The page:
America Unable to Talk About Debt Without Losing It
Let’s be clear, America has a debt problem. President Obama inherited a significant structural budget deficit (that is, a deficit that occurs even with the economy at full employment) from George W. Bush, which has grown substantially as the economy has weakened and the government has pursued countercyclical policies. Obama’s projected budgets get the deficit back to 2008 levels within a few years, but by that point, the American debt ratio will likely be approaching 100 percent of the gross domestic product — the level of debt that prompted the credit rating agency Standard & Poor’s to cut its outlook for Britain earlier this week.
Now, S&P said that America is in no immediate danger of a downgrade (a 100 percent debt ratio would have to be sustained for for some time to earn such treatment), and Moody’s noted today that America’s AAA rating was safe. And while Treasury notes have fallen through the week, indicating that markets are worried about the amount of debt the government is unloading on private markets, the latest debt auction — of $35 billion in five-year notes — enjoyed the highest level of demand in three months.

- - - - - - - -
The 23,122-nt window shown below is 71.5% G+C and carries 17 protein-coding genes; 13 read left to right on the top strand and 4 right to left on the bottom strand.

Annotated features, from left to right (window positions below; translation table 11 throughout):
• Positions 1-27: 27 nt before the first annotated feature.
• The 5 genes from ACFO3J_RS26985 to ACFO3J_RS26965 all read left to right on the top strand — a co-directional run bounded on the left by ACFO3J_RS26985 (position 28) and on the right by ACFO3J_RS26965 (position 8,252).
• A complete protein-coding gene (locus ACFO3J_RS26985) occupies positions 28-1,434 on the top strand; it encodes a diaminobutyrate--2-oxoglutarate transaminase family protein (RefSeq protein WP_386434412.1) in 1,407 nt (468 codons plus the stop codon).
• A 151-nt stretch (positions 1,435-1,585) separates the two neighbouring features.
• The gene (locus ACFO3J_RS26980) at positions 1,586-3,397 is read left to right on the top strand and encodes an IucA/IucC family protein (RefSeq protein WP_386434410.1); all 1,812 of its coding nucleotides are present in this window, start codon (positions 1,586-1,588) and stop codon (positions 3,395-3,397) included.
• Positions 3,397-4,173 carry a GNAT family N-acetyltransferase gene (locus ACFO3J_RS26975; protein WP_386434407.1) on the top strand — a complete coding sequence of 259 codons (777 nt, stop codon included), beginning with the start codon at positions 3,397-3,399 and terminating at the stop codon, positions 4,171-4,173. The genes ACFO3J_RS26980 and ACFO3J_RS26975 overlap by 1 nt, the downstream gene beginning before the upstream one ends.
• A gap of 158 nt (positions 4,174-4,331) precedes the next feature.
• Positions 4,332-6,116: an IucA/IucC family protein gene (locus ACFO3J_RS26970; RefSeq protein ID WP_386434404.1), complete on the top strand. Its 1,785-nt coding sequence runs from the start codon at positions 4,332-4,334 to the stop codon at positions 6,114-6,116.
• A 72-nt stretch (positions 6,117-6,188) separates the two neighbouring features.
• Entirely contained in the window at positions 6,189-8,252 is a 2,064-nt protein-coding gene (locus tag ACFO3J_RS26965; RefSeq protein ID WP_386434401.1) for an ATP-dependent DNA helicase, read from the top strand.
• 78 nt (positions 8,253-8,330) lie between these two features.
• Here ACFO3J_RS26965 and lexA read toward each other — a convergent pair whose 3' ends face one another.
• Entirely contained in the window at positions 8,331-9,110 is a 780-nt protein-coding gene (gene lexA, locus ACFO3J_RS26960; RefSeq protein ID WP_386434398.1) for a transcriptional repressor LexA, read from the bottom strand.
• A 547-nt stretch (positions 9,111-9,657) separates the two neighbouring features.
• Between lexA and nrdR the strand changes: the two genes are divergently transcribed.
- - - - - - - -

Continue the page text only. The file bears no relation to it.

There are a number of things going on here.
One is that private investors are losing their appetites for government debt — which they ran to in the flight for safety that characterized the past nine months — just as the government is pouring a great deal of new debt into the market. Another is surely rising levels of nervousness among investors waiting to see how large sovereign debts are going to be paid. And a third is the fear that efforts to juice the American economy will lead to inflation. This is certainly a possibility. But the language being used to talk about this possibility is growing increasingly outlandish. John Taylor, for instance, has been widely mocked today for making a basic arithmetic error in arguing that the threat of a seven percent annual rate of inflation over the next decade is greater than that posed by the credit crisis and current downturn. But Marc Faber takes the cake:
I am 100% sure that the U.S. will go into hyperinflation.
Hm. People seem not to understand that seven percent annual inflation, or 20 percent annual inflation (which would be quite a bit more damaging) do not count as hyperinflation. Countries experiencing hyperinflation, like Zimbabwe, suffer monthly rates of inflation in the millions, billions, trillions, and quadrillions. Really. An American hyperinflation would be impossible without a complete collapse in its governing institutions. Faber may as well have said that he is 100 percent sure America will be seized by a dictator or invaded and left in a state of near-anarchy.
It’s quite fair to worry about how we should pay our debts. But there is not much indication that current monetary and fiscal policies pose a serious threat to future economic health, given reasonable expectations about future economic growth and tax policy changes.